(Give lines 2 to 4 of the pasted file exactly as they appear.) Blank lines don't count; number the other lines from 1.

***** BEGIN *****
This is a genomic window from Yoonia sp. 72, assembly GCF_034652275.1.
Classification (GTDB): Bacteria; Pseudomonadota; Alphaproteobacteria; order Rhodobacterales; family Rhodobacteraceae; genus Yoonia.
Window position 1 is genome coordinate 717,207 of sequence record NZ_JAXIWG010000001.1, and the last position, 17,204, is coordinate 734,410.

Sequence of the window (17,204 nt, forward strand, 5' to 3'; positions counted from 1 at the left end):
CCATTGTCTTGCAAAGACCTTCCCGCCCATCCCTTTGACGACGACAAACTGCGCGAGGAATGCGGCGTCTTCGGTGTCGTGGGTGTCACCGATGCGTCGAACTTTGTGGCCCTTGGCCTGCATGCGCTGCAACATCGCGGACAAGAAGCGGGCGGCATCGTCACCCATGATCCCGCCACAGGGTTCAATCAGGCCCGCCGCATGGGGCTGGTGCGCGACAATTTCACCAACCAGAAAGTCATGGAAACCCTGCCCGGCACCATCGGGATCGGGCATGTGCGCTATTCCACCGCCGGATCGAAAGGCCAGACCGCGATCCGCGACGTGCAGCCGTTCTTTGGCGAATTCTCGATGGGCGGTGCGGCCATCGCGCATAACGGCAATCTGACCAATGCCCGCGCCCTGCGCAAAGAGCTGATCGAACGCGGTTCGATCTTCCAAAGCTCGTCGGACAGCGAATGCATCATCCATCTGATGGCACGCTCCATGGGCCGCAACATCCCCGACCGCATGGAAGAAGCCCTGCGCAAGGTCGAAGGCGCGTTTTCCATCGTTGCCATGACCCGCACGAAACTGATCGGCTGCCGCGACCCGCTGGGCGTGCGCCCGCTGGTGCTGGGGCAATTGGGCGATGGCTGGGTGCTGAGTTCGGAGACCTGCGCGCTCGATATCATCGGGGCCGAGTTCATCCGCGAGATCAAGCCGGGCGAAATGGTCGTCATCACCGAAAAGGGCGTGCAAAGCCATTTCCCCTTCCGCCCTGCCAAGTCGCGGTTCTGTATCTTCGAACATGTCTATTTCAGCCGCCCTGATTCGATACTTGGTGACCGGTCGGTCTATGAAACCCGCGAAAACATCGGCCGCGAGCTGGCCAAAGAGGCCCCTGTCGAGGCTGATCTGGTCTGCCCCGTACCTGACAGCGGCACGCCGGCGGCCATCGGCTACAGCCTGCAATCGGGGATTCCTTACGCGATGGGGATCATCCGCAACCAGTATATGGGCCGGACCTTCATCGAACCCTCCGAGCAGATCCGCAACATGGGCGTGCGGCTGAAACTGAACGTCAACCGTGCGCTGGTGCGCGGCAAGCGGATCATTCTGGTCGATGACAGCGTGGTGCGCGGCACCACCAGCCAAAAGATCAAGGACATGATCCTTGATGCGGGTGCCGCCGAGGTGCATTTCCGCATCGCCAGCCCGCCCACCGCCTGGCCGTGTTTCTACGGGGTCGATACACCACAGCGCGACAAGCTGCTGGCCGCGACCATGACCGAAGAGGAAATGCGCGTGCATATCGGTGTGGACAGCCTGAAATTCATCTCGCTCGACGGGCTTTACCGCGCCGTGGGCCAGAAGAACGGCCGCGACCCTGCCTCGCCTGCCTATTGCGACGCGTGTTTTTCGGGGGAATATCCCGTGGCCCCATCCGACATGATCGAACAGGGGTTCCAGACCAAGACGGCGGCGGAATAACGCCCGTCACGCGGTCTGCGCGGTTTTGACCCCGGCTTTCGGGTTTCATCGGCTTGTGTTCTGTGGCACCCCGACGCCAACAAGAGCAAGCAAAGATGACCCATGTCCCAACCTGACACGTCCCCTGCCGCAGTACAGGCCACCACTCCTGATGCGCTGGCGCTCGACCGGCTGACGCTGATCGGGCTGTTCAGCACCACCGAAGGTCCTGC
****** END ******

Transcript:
Classification (GTDB): Bacteria; Pseudomonadota; Alphaproteobacteria; order Rhodobacterales; family Rhodobacteraceae; genus Yoonia.
Window position 1 is genome coordinate 717,207 of sequence record NZ_JAXIWG010000001.1, and the last position, 17,204, is coordinate 734,410.

Sequence of the window (17,204 nt, forward strand, 5' to 3'; positions counted from 1 at the left end):